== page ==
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Review: New Camerata Opera Has 'Something Familiar, Something Peculiar…' in Its Boulanger-Ravel Double Bill at the Irondale Center

Company's Season Opener in Brooklyn Brings Audiences A Minor But Altogether Enjoyable Evening

Review: New Camerata Opera Has 'Something Familiar, Something Peculiar…' in Its Boulanger-Ravel Double Bill at the Irondale Center
Chris Carr, Eva Parr in FAUST. Photo: James Elliott

The new opera season started out for me far from Lincoln Center's madding crowds, in Brooklyn's Irondale Center, near BAM, with a pair of short pieces by French composers that definitely had their charms.

While Maurice Ravel, composer of the evening's L'HEURE ESPAGNOLE, is the better known, for his many works for piano, the short opera L'ENFANT ET LES SORTILEGES, and most famously/notoriously "Bolero", perhaps the more interesting part of the evening was the curtain-raiser, FAUST ET HELENE, by Lili Boulanger, as arranged by Thomas Juneau and Hilary Baboukis. Together they made a slight but fascinating program, which was performed lovingly by the New Camerata Opera, under music director Kamal Khan and director John de los Santos, with lively sets and projections by Atom Moore, lighting by Joshua Rose and costumes by Ashley Soliman.

Boulanger was the younger sister of Nadia Boulanger, who taught many of the leading composers of the 20th century (though she thought she had no composing talent of her own). Her life was cut short by illness (1893-1918) but the composer's few pieces nonetheless have left musicians wondering where she might have gone had her life continued.

Review: New Camerata Opera Has 'Something Familiar, Something Peculiar…' in Its Boulanger-Ravel Double Bill at the Irondale Center
Chris Carr, Markel Reed in FAUST. Photo: James Elliott

The cantata began with echoes of Richard Wagner before taking a totally different route--rich and French, showing off her skills using just a few voices and a chamber orchestra. The music swept the audience away with her tale (libretto by Eugene Adenis) of another aspect of the life of Goethe's "Faust." Bringing Helen of Troy into the story, it is a far cry from Gounod's journey with Faust and Mephistopheles, though neither she nor Gounod's Marguerite end well, and Faust can't get away from the black arts and evil deeds of the devil.

Still, Boulanger dazzles with her musical story-telling skills in the cantata, under Khan's baton, and the rich voices (in the Saturday September 17 performance) of mezzo Eva Parr as Helene, baritone Chris Carr as Faust and baritone Markel Reed as Mephistopheles. (Faust's troubled sleep is overseen by a pair of spirits.) Mezzo Parr (also a cofounder of the company) was particularly enchanting, as she proved a second time, as the sex-starved Concepcion in the Ravel.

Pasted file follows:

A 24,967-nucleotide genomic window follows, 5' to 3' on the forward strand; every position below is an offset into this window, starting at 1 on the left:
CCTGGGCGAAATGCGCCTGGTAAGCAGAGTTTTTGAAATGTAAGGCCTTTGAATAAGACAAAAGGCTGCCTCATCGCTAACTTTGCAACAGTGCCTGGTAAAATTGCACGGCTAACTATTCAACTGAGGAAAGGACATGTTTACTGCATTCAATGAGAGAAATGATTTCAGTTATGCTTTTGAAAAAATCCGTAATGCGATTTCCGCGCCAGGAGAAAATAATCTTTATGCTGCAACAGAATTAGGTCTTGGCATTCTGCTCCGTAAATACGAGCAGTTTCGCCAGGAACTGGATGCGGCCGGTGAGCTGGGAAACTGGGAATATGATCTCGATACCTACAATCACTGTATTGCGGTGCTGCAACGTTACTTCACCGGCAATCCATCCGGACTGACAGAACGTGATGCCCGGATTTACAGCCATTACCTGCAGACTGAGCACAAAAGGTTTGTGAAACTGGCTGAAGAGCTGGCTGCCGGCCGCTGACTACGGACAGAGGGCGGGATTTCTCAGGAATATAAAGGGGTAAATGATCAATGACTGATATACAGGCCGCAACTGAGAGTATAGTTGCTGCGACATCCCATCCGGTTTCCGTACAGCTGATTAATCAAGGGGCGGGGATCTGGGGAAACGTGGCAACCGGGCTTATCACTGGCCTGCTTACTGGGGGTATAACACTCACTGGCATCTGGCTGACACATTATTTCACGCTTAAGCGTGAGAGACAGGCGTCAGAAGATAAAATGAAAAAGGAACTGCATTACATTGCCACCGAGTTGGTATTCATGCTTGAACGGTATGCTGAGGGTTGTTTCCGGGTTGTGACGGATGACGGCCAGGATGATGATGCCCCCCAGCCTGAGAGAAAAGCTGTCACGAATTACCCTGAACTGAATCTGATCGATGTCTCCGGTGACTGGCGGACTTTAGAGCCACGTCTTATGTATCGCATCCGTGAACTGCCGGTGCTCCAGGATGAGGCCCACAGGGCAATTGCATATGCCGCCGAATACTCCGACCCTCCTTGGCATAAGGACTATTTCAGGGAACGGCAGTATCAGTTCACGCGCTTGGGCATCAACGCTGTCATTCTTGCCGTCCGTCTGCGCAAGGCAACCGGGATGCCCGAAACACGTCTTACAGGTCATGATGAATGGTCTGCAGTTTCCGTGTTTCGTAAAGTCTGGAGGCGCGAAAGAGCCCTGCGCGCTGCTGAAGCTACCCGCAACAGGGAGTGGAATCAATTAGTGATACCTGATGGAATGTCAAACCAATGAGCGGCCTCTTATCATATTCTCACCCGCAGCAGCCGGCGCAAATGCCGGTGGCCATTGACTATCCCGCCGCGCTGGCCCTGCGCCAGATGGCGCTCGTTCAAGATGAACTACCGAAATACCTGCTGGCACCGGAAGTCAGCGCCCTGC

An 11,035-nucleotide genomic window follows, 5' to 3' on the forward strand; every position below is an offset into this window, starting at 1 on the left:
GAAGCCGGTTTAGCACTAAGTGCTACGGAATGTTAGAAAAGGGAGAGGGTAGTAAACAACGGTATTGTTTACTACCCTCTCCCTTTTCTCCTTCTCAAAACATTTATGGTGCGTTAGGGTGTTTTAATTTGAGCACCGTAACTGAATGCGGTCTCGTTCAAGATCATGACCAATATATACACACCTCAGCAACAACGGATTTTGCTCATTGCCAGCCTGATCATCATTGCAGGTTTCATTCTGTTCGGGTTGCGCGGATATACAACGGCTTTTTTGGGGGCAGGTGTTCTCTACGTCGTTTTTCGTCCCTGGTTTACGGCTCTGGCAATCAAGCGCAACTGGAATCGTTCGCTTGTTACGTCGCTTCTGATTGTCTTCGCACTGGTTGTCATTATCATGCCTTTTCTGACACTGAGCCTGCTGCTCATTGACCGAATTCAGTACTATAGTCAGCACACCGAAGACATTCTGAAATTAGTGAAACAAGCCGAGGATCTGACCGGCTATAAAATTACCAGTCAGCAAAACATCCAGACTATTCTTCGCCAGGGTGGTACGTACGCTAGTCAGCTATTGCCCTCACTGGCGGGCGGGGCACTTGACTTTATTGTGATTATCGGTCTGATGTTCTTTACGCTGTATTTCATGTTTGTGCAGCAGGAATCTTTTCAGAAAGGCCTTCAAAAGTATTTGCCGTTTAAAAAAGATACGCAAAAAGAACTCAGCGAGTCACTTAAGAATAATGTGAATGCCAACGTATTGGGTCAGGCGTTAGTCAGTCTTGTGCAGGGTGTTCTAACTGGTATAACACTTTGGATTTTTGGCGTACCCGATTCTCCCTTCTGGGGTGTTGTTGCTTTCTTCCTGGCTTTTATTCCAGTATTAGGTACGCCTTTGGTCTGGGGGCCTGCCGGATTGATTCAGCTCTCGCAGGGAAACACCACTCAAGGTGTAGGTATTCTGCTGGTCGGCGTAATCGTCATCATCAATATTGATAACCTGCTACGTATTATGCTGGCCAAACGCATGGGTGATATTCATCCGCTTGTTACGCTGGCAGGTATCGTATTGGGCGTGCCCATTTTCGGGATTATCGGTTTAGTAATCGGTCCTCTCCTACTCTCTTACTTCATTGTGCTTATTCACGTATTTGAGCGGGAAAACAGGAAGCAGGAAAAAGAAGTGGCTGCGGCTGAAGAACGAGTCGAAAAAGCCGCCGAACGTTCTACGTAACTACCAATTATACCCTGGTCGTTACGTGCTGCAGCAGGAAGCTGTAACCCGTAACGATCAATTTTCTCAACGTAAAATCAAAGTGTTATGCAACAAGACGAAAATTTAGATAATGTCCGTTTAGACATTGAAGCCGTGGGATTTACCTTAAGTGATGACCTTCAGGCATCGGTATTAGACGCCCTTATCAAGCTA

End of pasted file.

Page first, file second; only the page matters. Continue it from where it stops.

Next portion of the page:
Review: New Camerata Opera Has 'Something Familiar, Something Peculiar…' in Its Boulanger-Ravel Double Bill at the Irondale Center
Eva Parr, Chris Carr in L'HEURE.
Photo: James Elliott

The opera buffa L'HEURE ESPAGNOLE was first performed in Paris in 1911, set in a clock shop in central Spain. The libretto by Franc-Nohan (arranged here by Klaus Simon) follows the fortunes of Torquemada, a hardworking clockmaker, whose young wife takes advantage of his absences--he's in charge of keeping the town's timepieces working properly--to have her way with a collection of laughable lovers. It bears a closer resemblance to musical comedy than the typical opera (even buffa-style) and has a host of charming melodies, lively dances and elements of folk songs, that combine elements of the French and Spanish song in an orgiastic, slapstick farce.

Review: New Camerata Opera Has 'Something Familiar, Something Peculiar…' in Its Boulanger-Ravel Double Bill at the Irondale Center
Eva Parr, Andy Dwan in L'HEURE.
Photo: James Elliott

The cast brings out the comic elements with aplomb--even baritone Reed (who was the first half's devil) as the muleteer, manages to keep a straight-but-delighted face through most of his funny role, along with baritone Carr as Gonsalve, tenor Gabriel Hernandez as the clockmaker and the handy bass-baritone Andy Dwan as Don Inigo Gomez.

It was a minor but altogether enjoyable evening that gave us hope for more substantial things to come in the 2022-23 season.

Further performances of the double-bill will take place through September 24. See the New Camerata Opera website for further information.

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From This Author - Richard Sasanow


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